Regardless of industry or application, the selection of instrumentation components such as fittings and valves is critical to proper system operation, safety and service life. The acronym STAMP, which you may have seen in previous blog posts, is an industrywide term for what to consider when selecting fluid and gas components: Size, Temperature, Application, Media, and Pressure.
As mentioned in our previous blog post, the industries using instrumentation vales and fittings are evolving which has paved the way for substantial growth in the instrumentation market. Each industry often uses different instrumentation products, has different applications and must adhere to specific industry standards. The following are some notable examples:
The size of the global instrumentation fittings and valves market is expected to grow from what was 2.9 billion USD in 2018 to 4.1 billion USD by the end of 2025, at a compound annual growth rate of 5.1%. In addition, the overall process instrumentation and automation market, which includes fittings and valves, is expected to reach 17 billion by 2023.
ISO connections and instrumentation fittings are two common connections found in fluid power systems. This post is an excerpt from our new Thread ID & Measurement Guide.
ISO/DIS 6162 4-Bolt Flange* is another common connection found in fluid powersystems. There are two pressure ratings for this connection; Code 61: PN 35/350bar which is considered the standard series Code 62: PN 415 bar which is the highpressure series.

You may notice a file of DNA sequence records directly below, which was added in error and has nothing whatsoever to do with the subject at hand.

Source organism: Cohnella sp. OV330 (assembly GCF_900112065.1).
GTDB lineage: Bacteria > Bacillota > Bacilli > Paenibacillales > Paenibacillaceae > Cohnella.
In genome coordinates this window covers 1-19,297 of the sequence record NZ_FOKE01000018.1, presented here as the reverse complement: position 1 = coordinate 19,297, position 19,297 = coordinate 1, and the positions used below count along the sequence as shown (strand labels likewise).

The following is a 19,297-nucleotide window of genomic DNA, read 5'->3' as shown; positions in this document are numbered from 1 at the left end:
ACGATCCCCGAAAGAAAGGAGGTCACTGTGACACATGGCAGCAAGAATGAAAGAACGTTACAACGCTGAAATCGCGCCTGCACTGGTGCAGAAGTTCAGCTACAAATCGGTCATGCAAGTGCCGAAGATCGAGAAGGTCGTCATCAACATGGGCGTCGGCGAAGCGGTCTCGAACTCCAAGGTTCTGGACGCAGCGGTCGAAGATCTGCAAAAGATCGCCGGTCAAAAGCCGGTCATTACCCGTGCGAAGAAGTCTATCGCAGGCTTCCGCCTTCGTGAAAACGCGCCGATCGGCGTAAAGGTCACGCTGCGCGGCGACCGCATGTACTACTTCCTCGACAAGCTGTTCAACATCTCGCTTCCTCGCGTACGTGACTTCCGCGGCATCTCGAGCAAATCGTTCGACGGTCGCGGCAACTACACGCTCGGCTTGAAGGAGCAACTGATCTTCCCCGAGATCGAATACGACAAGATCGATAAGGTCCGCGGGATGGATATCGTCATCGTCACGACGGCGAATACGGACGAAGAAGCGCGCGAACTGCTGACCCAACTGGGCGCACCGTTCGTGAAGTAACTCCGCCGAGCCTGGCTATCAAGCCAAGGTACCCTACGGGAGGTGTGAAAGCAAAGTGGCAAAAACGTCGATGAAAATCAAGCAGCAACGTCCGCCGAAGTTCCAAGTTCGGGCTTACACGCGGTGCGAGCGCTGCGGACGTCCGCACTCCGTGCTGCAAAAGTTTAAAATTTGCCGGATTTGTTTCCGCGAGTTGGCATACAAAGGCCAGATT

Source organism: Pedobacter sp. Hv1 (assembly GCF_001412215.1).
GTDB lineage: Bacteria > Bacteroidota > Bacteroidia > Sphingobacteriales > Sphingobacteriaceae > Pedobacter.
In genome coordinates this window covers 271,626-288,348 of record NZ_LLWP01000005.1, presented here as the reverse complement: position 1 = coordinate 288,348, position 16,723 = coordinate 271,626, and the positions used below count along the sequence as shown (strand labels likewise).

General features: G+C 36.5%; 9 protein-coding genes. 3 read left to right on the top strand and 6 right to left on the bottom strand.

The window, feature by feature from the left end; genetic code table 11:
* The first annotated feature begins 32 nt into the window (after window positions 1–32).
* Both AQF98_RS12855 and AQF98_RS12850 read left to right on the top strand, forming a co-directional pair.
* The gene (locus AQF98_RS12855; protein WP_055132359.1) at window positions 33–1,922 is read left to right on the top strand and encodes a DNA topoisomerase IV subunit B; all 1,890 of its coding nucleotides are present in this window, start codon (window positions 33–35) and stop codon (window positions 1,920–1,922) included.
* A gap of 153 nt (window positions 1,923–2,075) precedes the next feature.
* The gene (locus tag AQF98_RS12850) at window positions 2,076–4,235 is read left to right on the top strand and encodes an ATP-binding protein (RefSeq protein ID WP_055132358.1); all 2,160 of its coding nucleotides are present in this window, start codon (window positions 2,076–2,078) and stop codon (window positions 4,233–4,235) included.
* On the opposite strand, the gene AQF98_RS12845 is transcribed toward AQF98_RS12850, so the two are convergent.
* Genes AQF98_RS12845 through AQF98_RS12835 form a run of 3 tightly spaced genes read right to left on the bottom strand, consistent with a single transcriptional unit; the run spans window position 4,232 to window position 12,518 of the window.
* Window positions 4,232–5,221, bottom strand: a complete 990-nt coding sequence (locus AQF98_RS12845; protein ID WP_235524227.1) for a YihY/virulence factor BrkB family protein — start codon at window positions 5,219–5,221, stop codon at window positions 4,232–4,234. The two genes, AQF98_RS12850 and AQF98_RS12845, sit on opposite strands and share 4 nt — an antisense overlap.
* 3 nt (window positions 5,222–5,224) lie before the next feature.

We are proud to announce that our entire instrumentation tube fittings line is ASTM F1387 certified. Our fittings have passed rigorous testing including: pneumatic proof, hydrostatic proof, impulse, flex fatigue, tensile, burst, repeated assembly, thermal cycling, elevated temperature soak and vibration testing. This means that Brennan instrumentation tube fittings are proven to perform under the toughest conditions without leaks or failures.
What are check valves? A check valve, non-return valve or one-way valve is a valve that normally allows fluid (liquid or gas) to flow through it in only one direction.
Check valves are two-port valves, which means that they have two openings in the body, one for fluid to enter and the other for fluid to leave. There are many different types of check valves used in a wide variety of applications in instrumentation, oil & gas installations, steam and gas turbines, low temperature gas and liquid systems and fine gas.
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